Stanford, of course, returns all-star sprinter Simone Manuel, and brings in a top-tier IMer in Ella Eastin. But for now, we’ll give Cal the edge, given they nabbed 4 of the top 5 recruits in our pre-season rankings: Weitzeil, backstroker/IMer Kathleen Baker, butterflyer Katie McLaughlin and backstroker/sprinter Amy Bilquist.

Virginia and Texas A&M both look poised to round out the top 5, with Louisville slowly but surely creeping up. It was a blowup season for Louisville, and that makes them a little unpredictable next year. It wouldn’t be a shock to see them come back down to earth a little and fall into the 6-10 range. On the other hand, they’ve still got another year of Kelsi Worrell, who is now the nation’s best all-around butterflyer and a pretty elite sprint freestyler too.

One team to watch based on returning points is Florida. The Gators had a bit of a disappointing season slipping back to 9th overall, but they graduated zero points, and could potentially get stud backstroker Sinead Russell back. Russell missed this season after a major health scare, and her status going forward is still very much up in the air.

Texas could also be on the warpath. They’ve got the 8th-most returning points, plus bring in a great recruiting class that includes rangy freestyler Quinn Carrozza and do-everything SwimMAC product Nora McCullagh.

The top teams most hurt by graduations are definitely Wisconsin and Arizona, and each team lost most of their points based on graduating just one swimmer.

Ivy Martin was Wisconsin’s rock all year, and her 32 individual points are almost a third of the Badgers’ total. The loss of her relay legs probably hurts even worse. Chase Kinney looks ready to step in as a competent lead sprinter, but the dropoff is still big from Martin, who was one of the best college sprinters in history.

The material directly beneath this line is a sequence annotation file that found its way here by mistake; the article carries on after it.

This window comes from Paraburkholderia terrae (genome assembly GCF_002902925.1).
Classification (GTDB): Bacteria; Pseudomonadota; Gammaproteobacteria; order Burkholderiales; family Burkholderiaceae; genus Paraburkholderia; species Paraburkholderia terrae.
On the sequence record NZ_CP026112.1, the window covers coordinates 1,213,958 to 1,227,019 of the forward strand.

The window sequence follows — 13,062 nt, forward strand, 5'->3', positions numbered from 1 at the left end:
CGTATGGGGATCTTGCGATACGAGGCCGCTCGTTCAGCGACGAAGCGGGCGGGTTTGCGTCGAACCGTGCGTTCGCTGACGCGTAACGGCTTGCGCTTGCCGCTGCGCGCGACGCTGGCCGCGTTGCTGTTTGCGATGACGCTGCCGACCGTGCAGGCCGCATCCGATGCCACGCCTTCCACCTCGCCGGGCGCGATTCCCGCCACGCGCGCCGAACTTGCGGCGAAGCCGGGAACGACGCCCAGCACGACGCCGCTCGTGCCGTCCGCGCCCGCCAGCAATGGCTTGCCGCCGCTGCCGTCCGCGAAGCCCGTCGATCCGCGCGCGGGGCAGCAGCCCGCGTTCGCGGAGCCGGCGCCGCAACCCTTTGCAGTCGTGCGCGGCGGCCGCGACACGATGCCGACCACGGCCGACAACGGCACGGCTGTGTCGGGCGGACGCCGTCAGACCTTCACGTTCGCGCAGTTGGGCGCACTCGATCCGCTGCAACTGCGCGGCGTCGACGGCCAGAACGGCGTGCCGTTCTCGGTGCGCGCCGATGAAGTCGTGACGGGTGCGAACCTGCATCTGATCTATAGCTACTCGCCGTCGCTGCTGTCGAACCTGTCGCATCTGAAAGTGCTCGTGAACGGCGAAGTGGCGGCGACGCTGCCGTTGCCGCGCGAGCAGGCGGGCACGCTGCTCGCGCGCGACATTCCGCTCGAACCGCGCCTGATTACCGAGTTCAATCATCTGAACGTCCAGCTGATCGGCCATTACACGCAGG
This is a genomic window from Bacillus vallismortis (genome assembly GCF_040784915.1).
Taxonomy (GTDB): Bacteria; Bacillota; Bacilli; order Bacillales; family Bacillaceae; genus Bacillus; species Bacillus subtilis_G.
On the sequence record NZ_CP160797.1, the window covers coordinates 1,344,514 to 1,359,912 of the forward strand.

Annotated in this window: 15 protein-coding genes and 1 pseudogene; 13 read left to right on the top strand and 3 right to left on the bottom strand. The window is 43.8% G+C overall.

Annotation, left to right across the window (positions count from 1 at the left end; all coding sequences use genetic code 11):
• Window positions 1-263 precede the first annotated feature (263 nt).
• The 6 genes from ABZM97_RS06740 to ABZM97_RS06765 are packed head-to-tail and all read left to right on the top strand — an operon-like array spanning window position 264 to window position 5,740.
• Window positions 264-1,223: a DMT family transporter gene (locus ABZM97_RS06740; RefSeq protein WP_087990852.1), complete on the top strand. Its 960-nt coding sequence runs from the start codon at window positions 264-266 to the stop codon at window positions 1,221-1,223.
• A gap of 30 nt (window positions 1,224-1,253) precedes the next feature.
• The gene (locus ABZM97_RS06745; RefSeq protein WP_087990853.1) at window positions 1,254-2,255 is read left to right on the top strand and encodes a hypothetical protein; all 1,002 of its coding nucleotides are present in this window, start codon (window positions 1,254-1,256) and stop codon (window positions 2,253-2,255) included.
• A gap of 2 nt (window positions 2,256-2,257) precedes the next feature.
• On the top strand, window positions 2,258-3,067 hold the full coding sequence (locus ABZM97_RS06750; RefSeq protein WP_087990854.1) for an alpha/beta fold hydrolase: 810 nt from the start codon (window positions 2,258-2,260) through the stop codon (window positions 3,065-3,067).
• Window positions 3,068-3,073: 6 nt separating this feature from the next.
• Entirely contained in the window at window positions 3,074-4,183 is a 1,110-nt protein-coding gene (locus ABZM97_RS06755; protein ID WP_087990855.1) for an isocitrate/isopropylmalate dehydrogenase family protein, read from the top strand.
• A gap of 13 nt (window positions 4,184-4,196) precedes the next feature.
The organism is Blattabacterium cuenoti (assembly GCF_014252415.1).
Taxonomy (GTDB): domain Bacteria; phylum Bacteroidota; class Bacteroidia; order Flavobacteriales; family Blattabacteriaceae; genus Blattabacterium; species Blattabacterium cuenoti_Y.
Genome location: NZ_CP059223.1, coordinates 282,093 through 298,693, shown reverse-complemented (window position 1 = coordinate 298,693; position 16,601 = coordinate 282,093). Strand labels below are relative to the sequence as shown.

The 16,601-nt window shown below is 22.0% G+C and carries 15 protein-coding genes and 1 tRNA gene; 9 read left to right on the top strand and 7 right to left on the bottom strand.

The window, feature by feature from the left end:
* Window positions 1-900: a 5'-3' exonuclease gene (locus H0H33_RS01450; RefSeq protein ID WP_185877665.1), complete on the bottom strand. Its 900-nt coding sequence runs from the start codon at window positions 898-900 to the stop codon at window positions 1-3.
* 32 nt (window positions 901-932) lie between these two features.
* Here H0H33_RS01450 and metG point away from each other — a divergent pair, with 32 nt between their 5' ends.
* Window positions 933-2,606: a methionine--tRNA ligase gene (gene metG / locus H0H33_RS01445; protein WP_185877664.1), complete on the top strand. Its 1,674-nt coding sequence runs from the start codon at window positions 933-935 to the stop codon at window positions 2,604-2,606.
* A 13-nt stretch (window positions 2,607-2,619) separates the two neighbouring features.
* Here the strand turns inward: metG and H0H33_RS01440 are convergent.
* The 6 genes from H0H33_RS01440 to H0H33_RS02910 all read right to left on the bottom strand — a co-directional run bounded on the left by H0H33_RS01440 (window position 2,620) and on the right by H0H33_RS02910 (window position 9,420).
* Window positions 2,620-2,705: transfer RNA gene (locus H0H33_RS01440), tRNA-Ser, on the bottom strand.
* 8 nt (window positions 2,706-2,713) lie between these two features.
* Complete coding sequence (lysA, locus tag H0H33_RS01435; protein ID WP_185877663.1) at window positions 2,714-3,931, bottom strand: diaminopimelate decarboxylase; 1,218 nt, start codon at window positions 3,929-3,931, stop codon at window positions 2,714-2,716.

Meanwhile Arizona lost diver Samantha Pickens, who won the 1-meter springboard event and scored on 3-meter. The Wildcats have a nice recruiting class with three swimmers ranked in our top 10 and backstroker Taylor Garcia checking in at #8.

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canSwim13

On the Canadian trials webcast , one of the announcers said that Chantel Van from Georgia was red shirting next year for the Olympics.
Jared do you know anything more about this ?

liquidassets

I was interested to see that Cal only lost points equally to Stanford and returned more even with the loss of Franklin! The only reason the preview could be considered way-too-early at all is that all of the red-shirts/deferrals have not been announced yet. Please do an addendum/update to this article when they have, thanks.

I know Ledecky hasn’t decide yet; besides Weitzel, have any of the Olympic likelies/hopefuls you mentioned above, or any others not mentioned here, announced whether they’re in or out this fall?

goldenbear88

Everyone else should just pack it in we all know it will be CAL or Stanford. All the other D1 Programs may just as well fold or go down to d2 or d3 status, the revenue producing sports can use the $

About Jared Anderson

Jared Anderson

Jared Anderson swam for nearly twenty years. Then, Jared Anderson stopped swimming and started writing about swimming. He's not sick of swimming yet. Swimming might be sick of him, though. Jared was a YMCA and high school swimmer in northern Minnesota, and spent his college years swimming breaststroke and occasionally pretending …